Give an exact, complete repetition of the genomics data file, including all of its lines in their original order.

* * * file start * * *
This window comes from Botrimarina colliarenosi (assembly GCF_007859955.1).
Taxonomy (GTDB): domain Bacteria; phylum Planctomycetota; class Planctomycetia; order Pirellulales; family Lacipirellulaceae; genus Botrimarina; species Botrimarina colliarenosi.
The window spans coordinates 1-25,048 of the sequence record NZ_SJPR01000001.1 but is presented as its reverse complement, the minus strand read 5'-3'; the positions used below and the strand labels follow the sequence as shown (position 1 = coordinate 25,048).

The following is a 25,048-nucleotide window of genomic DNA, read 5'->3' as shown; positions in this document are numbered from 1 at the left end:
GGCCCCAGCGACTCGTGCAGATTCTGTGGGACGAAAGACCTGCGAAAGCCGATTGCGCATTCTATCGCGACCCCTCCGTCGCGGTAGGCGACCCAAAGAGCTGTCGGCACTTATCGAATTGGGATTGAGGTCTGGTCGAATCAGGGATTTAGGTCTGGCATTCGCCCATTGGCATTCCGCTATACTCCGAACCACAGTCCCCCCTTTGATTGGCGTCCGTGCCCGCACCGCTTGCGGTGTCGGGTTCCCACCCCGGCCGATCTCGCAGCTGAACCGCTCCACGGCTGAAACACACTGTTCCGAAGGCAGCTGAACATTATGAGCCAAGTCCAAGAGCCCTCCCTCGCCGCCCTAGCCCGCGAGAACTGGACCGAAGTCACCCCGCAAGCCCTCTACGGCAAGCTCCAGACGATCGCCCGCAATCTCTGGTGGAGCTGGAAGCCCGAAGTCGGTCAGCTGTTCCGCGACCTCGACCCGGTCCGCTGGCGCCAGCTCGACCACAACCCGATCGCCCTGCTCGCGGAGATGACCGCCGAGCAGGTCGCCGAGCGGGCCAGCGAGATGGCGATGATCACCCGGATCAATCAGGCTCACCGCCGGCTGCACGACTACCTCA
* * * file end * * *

This window comes from Botrimarina colliarenosi (assembly GCF_007859955.1).
Taxonomy (GTDB): domain Bacteria; phylum Planctomycetota; class Planctomycetia; order Pirellulales; family Lacipirellulaceae; genus Botrimarina; species Botrimarina colliarenosi.
The window spans coordinates 1-25,048 of the sequence record NZ_SJPR01000001.1 but is presented as its reverse complement, the minus strand read 5'-3'; the positions used below and the strand labels follow the sequence as shown (position 1 = coordinate 25,048).

The following is a 25,048-nucleotide window of genomic DNA, read 5'->3' as shown; positions in this document are numbered from 1 at the left end:
GGCCCCAGCGACTCGTGCAGATTCTGTGGGACGAAAGACCTGCGAAAGCCGATTGCGCATTCTATCGCGACCCCTCCGTCGCGGTAGGCGACCCAAAGAGCTGTCGGCACTTATCGAATTGGGATTGAGGTCTGGTCGAATCAGGGATTTAGGTCTGGCATTCGCCCATTGGCATTCCGCTATACTCCGAACCACAGTCCCCCCTTTGATTGGCGTCCGTGCCCGCACCGCTTGCGGTGTCGGGTTCCCACCCCGGCCGATCTCGCAGCTGAACCGCTCCACGGCTGAAACACACTGTTCCGAAGGCAGCTGAACATTATGAGCCAAGTCCAAGAGCCCTCCCTCGCCGCCCTAGCCCGCGAGAACTGGACCGAAGTCACCCCGCAAGCCCTCTACGGCAAGCTCCAGACGATCGCCCGCAATCTCTGGTGGAGCTGGAAGCCCGAAGTCGGTCAGCTGTTCCGCGACCTCGACCCGGTCCGCTGGCGCCAGCTCGACCACAACCCGATCGCCCTGCTCGCGGAGATGACCGCCGAGCAGGTCGCCGAGCGGGCCAGCGAGATGGCGATGATCACCCGGATCAATCAGGCTCACCGCCGGCTGCACGACTACCTCA